Wolf Kahn NEW
Wolf Kahn (1927-2020). "The North Pasture,"
1981, oil on canvas, 24 x 36, signed. Shown
in digital frame; see actual frame below.
THE COLOR OF
Don't say you weren't warned. After Wolf Kahn turned ninety in 2017, we told you to buy Kahn because it was his best year ever! In 2018 we warned you again that average Kahn sales were rocketing higher. In March of 2020, Kahn passed away, and now his work has surpassed its record high, when his striking masterpiece "Evening Encampment" sold for $162,815, some 225% over the estimate. We first spoke with Wolf Kahn after a talk at the National Academy of Design, having been introduced by his close friend Annette Blaugrund, then NAD curator. Kahn was speaking on a small work by Albert Pinkham Ryder--which may seem strange--but the work, a swirling mass of black and white called "The Storm," clearly had meaning for Kahn--who had a deep apprehension of Ryder's imagination. We remember that Kahn used the expression that "Nature makes color," not to signify that Nature acts as an artist coloring the world with its hues--but in a deeper sense connected to his own colorism--that color is the expression of inherent natural process. And Kahn has said that his master, Hans Hoffman, "encouraged students to regard color as an independent entity," and he added, "which I still do." Kahn's masterpiece The North Pasture, exemplifies the same dynamic--a vision that places him well within the American landscape tradition--and as its ultimate colorist. Here Kahn shows us how the coming late storm gives rise to the vibrant aquamarine hues of the pasture and its fences--and a gate that pulls the eye into expanding layers of colors. Kahn's study of Kant's Prolegomena on Beauty, which he says "really affirmed my own idea of absolute beauty," is another element infusing his colorism, and is at work in his remark that "when I'm painting a tree, if I start thinking of a branch and I paint it as a branch, it doesn't become nearly as good as if I paint it as a brush stroke." The integrity of the artistic process makes creation superior to description. This is why we see Kahn as standing at the end of the great landscape tradition rooted in luminism.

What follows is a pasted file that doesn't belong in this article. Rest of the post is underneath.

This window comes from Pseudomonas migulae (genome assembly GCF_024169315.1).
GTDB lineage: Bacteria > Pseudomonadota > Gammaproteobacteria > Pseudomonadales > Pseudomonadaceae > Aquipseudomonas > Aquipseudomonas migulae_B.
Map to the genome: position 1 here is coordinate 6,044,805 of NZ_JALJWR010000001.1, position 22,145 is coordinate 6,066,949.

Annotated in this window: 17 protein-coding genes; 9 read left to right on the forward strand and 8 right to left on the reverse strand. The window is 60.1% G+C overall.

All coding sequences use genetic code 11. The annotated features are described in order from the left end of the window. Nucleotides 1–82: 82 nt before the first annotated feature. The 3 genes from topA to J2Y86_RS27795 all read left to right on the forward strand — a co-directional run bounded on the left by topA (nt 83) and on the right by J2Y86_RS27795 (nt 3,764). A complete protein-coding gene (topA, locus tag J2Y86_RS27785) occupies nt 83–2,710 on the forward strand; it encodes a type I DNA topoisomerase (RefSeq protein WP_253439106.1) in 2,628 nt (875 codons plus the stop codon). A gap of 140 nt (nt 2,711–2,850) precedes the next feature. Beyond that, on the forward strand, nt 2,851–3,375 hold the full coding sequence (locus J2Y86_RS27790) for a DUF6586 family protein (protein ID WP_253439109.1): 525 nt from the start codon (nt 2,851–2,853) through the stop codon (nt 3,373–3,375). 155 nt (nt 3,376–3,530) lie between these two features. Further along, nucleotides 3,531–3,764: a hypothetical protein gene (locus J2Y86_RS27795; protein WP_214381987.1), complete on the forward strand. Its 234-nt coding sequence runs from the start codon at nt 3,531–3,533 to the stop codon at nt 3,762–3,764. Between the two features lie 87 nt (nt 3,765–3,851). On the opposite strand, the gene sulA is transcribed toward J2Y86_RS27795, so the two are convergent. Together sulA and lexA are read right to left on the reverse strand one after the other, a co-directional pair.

Wolf Kahn ca. 1988
The "North Meadow" as currently framed
Kahn came from a well-to-do German artistic family. His father was the conductor of the Stuttgart Philharmonic Symphony; his uncle owned a Picasso--which Kahn, deciding to become an artist at age five, made a cartoon of. Hitler's rise had Kahn first sent to England, and in 1940 he emigrated to the United States. After wartime service, he entered Hans Hofmann's school, where Kahn formulated his unique way of employing simplified bold pastels of color and tone. His landscapes, which he is most recognized for, show him always in pursuit of his intuitive sense of color. They are dedicated to the pursuit of a new and verdant natural vision. Without question, Kahn is one of the most influential American artists of our generation. Kahn's work is in the Smithsonian and the Hirschhorn, and can be found in the permanent collections of over 100 museums, including the Museum of Modern Art, and the Whitney. We are very proud to offer his masterpiece , "The North Pasture."